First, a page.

One of the key concerns at this time is always feeding, in particular feeding the ewes in the run up to lambing. Some ewes, depending on the breed, condition and expected lambing percentage will do it all off grass and forages, either fresh or conserved. But for many, most I suspect, there is a need to provide some level of supplementary feeding in the last, critical, six to eight weeks before lambing when most of lamb growth occurs. Underestimate requirements and you risk ending up with small, vulnerable lambs and ewes without a great deal of milk under them; overestimate needs and you simply spend a lot of money generating problems for yourself with fat ewes, oversized lambs, and increased levels of lambing difficulties. Get it wrong either way and you run the risk of increasing your level of lamb mortality, even with the big strong lambs which, if they require help at birth, are 20 times more likely to die of infectious diseases than non assisted lambs.
Every year is different and presents different problems. This year I suspect that it will be over fit ewes that are generating many of these. Many producers had ewes that were carrying a little too much condition when they went to the tup and abundant grass supplies over the autumn have certainly not helped this situation. In addition the flush of grass around tupping time seems to have boosted lambing percentages, with plenty of producers scanning around 200%.
For some, the picture is a little more complicated as relatively high numbers of empty ewes – due to them being over fat at tupping – are masking lots of triplets and a lot more triplets than singles. As a result many producers are facing a double whammy of over fat ewes carrying triplets.
The obvious thing is to keep them fairly tight in mid pregnancy, if it is not too late, and let them loose a bit of weight. Half to three quarters of a condition score lost in mid pregnancy – once placental development is complete and before the lamb really starts to grow – does no harm to either the ewe or lambs as long as it is not overdone or done too quickly.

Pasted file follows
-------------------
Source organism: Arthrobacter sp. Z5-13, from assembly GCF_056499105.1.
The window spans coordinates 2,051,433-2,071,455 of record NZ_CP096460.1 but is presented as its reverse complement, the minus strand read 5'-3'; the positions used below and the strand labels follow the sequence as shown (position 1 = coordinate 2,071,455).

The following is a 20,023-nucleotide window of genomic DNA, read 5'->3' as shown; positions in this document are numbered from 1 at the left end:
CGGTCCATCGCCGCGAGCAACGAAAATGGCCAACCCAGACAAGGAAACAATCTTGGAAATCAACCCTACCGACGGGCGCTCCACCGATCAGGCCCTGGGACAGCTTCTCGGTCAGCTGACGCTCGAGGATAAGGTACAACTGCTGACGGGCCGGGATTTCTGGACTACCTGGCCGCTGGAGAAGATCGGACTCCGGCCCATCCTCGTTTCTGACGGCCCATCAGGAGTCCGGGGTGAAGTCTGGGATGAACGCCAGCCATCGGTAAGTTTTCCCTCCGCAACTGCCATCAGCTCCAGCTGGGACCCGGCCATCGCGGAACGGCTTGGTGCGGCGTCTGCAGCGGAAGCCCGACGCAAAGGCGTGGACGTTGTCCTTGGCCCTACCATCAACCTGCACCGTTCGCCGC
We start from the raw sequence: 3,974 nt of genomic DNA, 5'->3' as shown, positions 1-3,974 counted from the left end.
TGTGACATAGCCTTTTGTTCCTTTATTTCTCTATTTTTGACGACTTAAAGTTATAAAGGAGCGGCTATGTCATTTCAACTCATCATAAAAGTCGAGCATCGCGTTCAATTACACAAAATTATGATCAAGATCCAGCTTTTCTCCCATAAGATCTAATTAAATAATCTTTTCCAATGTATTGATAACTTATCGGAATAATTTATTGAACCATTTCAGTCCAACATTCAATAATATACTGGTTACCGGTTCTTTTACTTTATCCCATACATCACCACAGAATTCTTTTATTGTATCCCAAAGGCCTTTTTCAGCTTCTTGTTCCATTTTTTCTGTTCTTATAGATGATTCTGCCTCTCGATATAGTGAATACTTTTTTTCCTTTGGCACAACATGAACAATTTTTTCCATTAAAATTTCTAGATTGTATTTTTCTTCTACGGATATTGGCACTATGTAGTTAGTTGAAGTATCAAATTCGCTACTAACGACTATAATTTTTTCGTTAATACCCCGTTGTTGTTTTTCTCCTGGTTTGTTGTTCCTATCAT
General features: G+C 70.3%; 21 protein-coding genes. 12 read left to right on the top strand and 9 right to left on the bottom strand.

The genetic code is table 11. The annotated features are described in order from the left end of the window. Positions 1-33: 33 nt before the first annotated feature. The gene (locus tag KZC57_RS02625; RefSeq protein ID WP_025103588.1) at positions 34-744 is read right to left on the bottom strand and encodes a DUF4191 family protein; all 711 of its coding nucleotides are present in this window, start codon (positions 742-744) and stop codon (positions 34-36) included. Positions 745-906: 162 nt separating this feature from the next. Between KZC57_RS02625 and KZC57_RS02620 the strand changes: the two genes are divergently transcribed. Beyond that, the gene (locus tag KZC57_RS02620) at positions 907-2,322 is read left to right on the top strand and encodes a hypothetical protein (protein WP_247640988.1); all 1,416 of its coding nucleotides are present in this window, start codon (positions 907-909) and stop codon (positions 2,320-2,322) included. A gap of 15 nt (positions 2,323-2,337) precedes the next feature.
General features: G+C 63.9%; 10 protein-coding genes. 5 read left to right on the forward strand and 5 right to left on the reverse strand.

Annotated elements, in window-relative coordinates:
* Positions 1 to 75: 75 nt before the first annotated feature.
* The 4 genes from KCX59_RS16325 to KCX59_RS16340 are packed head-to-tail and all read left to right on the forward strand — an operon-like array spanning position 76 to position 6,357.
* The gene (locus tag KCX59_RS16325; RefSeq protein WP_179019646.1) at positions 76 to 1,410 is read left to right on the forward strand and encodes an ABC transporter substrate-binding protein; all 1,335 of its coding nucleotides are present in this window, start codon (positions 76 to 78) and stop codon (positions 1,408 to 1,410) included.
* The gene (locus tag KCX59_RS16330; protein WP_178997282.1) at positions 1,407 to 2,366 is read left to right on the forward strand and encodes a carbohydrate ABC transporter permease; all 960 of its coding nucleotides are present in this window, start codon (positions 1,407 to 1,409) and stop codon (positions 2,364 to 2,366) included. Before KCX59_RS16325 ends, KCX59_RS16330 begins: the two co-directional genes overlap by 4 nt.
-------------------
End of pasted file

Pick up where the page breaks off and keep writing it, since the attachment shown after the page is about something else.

The problems really arise in late pregnancy with over fit ewes and just where to go with their feeding; the temptation is to cut back a bit on feeding and let them use some of their own resources. But in reality this is the last thing that we should be doing, as it is the fat ewes, with plenty of fat to mobilise, that tend to be the ones that will go down first with twin lamb disease. With housed ewes in particular, you simply have to feed and put up with the lambing problems that may arise. This does emphasise the need to manage condition score throughout the ewe’s production cycle and getting ewes in the correct condition at tupping does tend to make life significantly easier later on.
On the subject of feeding, I see no reason why sheep shouldn’t be challenged from time to time. It is easy just to do what you have always done or feed everything by the book. But I discovered a long time ago that you need to get to know your sheep and feed what “they” need, which, depending on the breed, is often significantly less than the their theoretical requirements. But you do have to know your sheep and for any significant changes, monitor any impact on performance fairly closely.
I know that so long as my ewes have access to molasses blocks, they will perform on a lot less than their theoretical requirements. By looking after the rumen (or the rumen microorganisms) I know that the rumen will look after the sheep and what the rumen microorganisms need is a regular supply of readily available energy. This has certainly, over the years, significantly reduced my concentrate costs, with no adverse impact on performance.
Costs can also be reduced by exploring alternative feeds – either making more effective use of good quality conserved forages or, in the right location, making use of more forage crops. The latter is an area where we could learn a great deal from New Zealand: farming without subsidies has certainly focused NZ producers’ minds on reducing costs of production. Forage crops are certainly a lot cheaper per megajoule of energy and gram of protein than any concentrate.
There are also alternatives to normal concentrates. Trident now have a pretty good feed at 18% protein and 13.5 metabolisable energy which is a lot cheaper than any concentrate, but does need to be used, in late pregnancy, with some caution due to the quality of the protein. However used in a sliding combination with a normal, good quality sheep concentrate could provide a very useful ration. I’m certainly going to give it a try.